If I Could Change the Jerusalem Real Estate Market
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If I Could Change the Jerusalem

Real Estate Market in Three Ways

(These are the thoughts of CapitIL Real Estate Agency Sales Director Ben Levene.)

As I sit here on Erev Chanuka, I decided to write an article looking at how the market could be even brighter than it is today.

The Jerusalem market is truly miraculous in its resilience, its demand from around the globe, and the incredible feeling and atmosphere that is created year after year around the chagim time that is truly amazing.

Create An All-Encompassing Listing Website Like the US and UK

Would it not be wonderful if in one search you could see all the available listings? If you could clearly search area by area and price to find the relevant listings that interest you?

This one is the most achievable, although it would take a few million dollars, three years of sweat, and hard work to build a huge project/business. Unfortunately, I am not taking this on now but this would be game-changing to the Israel market. 

Some great strides and efforts have been made but I do not think a big enough force exists. Unfortunately, it is not only building the site but getting countless vendors to join the site/program.

If it is really going to succeed it has to have countless properties daily growing added to the site, it also has to be highly regulated to keep it moving smoothly and professionally.

Bringing Projects To Market in a Simpler Way

From a simplistic point of view, there is not enough choice when you come looking to buy apartments in all of Jerusalem's prime anglo areas.

Like anywhere, there are rules about zoning and permits, and for the purposes of this article, I will imagine that making this process streamlined and easier could be completed in an easier manner. I am not suggesting taking out safety measures or checks, just trying to dial down on the bureaucratic process that can hold up permits for months on end.

What this would do is encourage a lot more entrepreneurs and developers to enter the market and significantly increase the number of units built.

While an increase of buildings in the Baka, Katamon, and German Colony markets would still likely sell at top dollar at least it would a) give choice to buyers and b) make developers feel a little competition and pressure.

This would be a good thing for everyone in the market including buyers and developers. It would also lead to much quicker processes and also lead to buyers getting their apartments completed in a quicker manner.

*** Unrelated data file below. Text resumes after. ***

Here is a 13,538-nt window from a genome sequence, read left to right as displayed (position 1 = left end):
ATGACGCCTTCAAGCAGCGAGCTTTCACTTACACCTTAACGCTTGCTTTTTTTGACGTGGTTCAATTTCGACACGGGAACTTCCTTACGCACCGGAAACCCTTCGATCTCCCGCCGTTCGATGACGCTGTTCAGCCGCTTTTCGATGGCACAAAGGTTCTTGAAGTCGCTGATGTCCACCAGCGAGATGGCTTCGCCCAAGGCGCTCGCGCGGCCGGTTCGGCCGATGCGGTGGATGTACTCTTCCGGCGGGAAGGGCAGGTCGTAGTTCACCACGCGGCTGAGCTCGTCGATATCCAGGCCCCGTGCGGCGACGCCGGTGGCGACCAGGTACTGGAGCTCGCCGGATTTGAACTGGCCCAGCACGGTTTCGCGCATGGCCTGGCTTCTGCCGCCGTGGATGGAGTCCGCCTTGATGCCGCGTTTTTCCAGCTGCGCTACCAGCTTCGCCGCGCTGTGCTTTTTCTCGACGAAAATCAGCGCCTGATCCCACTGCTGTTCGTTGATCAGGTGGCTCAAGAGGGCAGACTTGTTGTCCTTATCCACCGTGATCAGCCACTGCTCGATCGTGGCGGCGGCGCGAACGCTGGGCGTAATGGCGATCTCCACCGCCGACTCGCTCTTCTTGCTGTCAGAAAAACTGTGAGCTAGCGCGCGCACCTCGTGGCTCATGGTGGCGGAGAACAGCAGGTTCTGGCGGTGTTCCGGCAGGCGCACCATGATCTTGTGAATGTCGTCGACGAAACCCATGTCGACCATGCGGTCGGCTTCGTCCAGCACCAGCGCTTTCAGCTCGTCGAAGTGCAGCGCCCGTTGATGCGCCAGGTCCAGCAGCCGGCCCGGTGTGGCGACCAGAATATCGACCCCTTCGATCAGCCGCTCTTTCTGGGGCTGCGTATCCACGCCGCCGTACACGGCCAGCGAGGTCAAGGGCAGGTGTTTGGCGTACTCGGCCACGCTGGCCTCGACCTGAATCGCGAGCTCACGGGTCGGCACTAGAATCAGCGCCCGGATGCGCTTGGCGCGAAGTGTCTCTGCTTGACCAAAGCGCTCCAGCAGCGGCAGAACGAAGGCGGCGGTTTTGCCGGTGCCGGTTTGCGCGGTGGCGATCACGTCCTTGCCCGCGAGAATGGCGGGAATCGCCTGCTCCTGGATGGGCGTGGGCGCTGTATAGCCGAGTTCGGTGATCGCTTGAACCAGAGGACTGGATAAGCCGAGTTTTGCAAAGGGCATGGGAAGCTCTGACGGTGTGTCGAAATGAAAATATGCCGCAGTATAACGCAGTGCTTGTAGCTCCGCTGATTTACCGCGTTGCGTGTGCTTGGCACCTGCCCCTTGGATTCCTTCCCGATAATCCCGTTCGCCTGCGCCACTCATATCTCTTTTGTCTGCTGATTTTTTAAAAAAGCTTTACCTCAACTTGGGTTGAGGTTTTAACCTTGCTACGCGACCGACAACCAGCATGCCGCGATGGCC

Purchase Tax Reduction  

The purchase tax in Israel was raised a year ago, and it is now a minimum of 8 percent for a foreign buyer. I personally feel that the tax should have been kept at the previous level rather than undergo an increase. I understand that the government needs to create revenues, however, I am not so sure that claims of wanting to help the market are the reason behind the purchase tax increase.

If they really wanted to slow the market, they would implement a crazy high purchase tax for foreigners and second-time buyers of close to 20 percent, which would decrease demand by a huge amount.

However, what they did by going from starting at 5 to 8 percent has caused inconvenience and generated additional revenue but has not had much effect on the demand from abroad.

In my opinion, they should keep it at a lower rate that keeps the market moving. There are claims that if they keep the tax low, it will prevent locals from buying, however, from my personal experience, this is just not true.

At the end of the day, in certain areas, only certain people will be able to buy just like nearly all around the world. It is a capitalist market and should be under no or very limited government control.

Unfortunately, that is just the way economics works. At the end of the day, the government claim they are trying to regulate a market that is very difficult to regulate and they should not 

In my opinion, the demand for real estate in Jerusalem will only be solved by increasing the supply which has not been successful in the prime areas.

If anything, purchasing from abroad should be encouraged as foreigners help the economy, and Aliyah is important to Israel.

Why should someone purchasing now, who is making Aliyah in 5 years, be penalized for not living here currently?


In my fantasy world, these would be three things I would change about Israel and specifically the Jerusalem market. These ideas obviously would need to be thought out in more detail and see if they could reasonably be implemented.

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